The Rules and Ordinances Committee of City Council will meet at 6 p.m. Thursday regarding a grant to support structural evaluations of buildings in downtown Salem.
"We don't want to lose buildings. We want to preserve as much as possible," Salem Design Review Board chairman Ginger Grilli said.
Councilman Rick Drummond, chairman of the Rules and Ordinances Committee, said the purpose of the meeting will be to consider having an ordinance prepared to authorize Mayor John Berlin to apply for a CLG grant for the Design Review Board. The meeting will be held in the small conference room on the first floor of Salem City Hall.
CLG stands for Certified Local Government. The city qualifies as a CLG due to a historic preservation ordinance already put in place years ago and is eligible to apply for the grant funding through the Ohio Historic Preservation Office.
Drummond said the application is due Feb. 1, so depending on what the committee decides, there may have to be a special meeting called for city council to act.
Grilli said the maximum amount of funds that can be requested is $24,999. The grant requires a 40 percent match by the local entity, in this case the Design Review Board, but according to Grilli, they have different sources already lined up for the match. The request will require no funding from the city.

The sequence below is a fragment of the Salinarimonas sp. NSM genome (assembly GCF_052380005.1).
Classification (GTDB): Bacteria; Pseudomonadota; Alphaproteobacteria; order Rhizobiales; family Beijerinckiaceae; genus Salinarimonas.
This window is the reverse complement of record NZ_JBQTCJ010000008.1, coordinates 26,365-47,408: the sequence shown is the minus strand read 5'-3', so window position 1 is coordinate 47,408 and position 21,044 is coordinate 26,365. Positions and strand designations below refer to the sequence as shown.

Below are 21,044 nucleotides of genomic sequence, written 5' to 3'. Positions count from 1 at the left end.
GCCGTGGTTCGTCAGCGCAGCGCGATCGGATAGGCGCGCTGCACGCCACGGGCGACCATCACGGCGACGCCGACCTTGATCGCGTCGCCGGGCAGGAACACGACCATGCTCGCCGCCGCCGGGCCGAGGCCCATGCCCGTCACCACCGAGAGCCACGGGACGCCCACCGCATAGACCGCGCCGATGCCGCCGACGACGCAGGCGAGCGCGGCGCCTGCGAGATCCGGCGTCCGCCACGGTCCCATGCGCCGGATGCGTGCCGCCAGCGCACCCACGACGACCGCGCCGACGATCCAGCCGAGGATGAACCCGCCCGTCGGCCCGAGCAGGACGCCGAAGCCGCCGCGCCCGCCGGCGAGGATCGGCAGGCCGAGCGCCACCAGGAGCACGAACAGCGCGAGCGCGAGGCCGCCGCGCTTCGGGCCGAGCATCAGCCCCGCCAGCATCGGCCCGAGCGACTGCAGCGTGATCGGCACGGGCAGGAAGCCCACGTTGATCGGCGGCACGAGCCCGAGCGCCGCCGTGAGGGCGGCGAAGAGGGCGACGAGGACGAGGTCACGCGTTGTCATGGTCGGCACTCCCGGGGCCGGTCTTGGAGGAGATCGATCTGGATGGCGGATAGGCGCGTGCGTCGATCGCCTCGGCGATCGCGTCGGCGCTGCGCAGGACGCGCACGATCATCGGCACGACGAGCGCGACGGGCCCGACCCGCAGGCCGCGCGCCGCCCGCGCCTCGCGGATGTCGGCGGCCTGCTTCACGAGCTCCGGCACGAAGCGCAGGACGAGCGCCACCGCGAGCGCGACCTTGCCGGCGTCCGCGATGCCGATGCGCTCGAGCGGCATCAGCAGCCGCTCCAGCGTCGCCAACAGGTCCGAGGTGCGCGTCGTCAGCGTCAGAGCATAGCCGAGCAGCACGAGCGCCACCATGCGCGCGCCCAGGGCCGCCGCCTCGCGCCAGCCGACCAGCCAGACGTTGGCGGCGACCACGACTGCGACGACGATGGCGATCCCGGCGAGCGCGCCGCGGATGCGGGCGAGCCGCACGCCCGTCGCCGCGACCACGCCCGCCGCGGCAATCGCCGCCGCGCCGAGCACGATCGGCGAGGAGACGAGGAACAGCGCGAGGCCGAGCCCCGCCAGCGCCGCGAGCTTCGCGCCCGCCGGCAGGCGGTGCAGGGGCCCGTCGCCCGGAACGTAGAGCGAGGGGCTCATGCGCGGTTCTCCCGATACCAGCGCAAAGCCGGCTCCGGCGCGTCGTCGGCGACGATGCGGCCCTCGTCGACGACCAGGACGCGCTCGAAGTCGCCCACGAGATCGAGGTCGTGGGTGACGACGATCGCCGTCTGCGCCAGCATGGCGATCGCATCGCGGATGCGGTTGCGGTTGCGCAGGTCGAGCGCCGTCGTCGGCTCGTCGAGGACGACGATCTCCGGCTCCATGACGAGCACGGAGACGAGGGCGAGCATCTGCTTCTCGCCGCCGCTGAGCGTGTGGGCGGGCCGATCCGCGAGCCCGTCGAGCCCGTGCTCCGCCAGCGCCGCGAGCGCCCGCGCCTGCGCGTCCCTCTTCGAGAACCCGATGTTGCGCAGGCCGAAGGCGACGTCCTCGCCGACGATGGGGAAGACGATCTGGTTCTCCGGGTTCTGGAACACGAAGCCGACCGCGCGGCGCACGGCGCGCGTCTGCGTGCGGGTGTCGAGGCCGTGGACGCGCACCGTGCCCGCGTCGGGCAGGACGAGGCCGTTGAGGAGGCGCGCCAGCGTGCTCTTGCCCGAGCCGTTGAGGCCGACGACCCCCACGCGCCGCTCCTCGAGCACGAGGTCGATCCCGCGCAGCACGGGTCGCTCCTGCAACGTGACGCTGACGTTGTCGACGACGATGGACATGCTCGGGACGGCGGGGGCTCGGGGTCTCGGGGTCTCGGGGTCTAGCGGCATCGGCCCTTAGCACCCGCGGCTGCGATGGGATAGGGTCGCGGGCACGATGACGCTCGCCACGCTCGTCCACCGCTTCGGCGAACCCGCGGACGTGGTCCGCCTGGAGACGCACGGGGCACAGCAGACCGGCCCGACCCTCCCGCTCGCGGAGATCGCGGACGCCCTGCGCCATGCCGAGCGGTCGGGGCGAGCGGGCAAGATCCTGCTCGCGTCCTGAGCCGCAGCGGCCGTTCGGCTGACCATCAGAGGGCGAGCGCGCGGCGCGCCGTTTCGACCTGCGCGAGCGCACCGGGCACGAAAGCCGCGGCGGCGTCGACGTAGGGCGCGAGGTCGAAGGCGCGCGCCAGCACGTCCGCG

According to the Ohio Historic Preservation Office web site, the grant covers 60 percent of the project cost and the 40 percent match can come from any combination of cash, in-kind and donated services and materials.
Grilli said the project will be done in two phases, with a team of local volunteers looking at the buildings both inside and out. She confirmed that they'll only be able to go inside buildings where they've secured the permission of the building owners to do an evaluation.
The initial evaluation will identify up to 12 buildings with historic significance and questionable structural integrity, with the grant paying for a detailed evaluation of those buildings by a structural engineer.
The building corridor stretches from Lincoln Avenue to Ellsworth Avenue and Pershing Street to Second Street, with an estimated 96 buildings in that area. Last summer, a group of people consisting of city council members, Salem Preservation Society members, Design Review Board members and members of the Salem Area Chamber of Commerce completed a walking tour of downtown looking at buildings from the outside.
There's been a lot of talk in recent months about downtown revitalization, with a Technical Advisory Committee working on a project aimed at revitalizing the downtown and getting buildings rehabilitated and able to be fully used.
Grilli said there have been concerns that the city could lose a number of buildings. They want to preserve what they can preserve.
Mary Ann Greier can be reached at email@example.com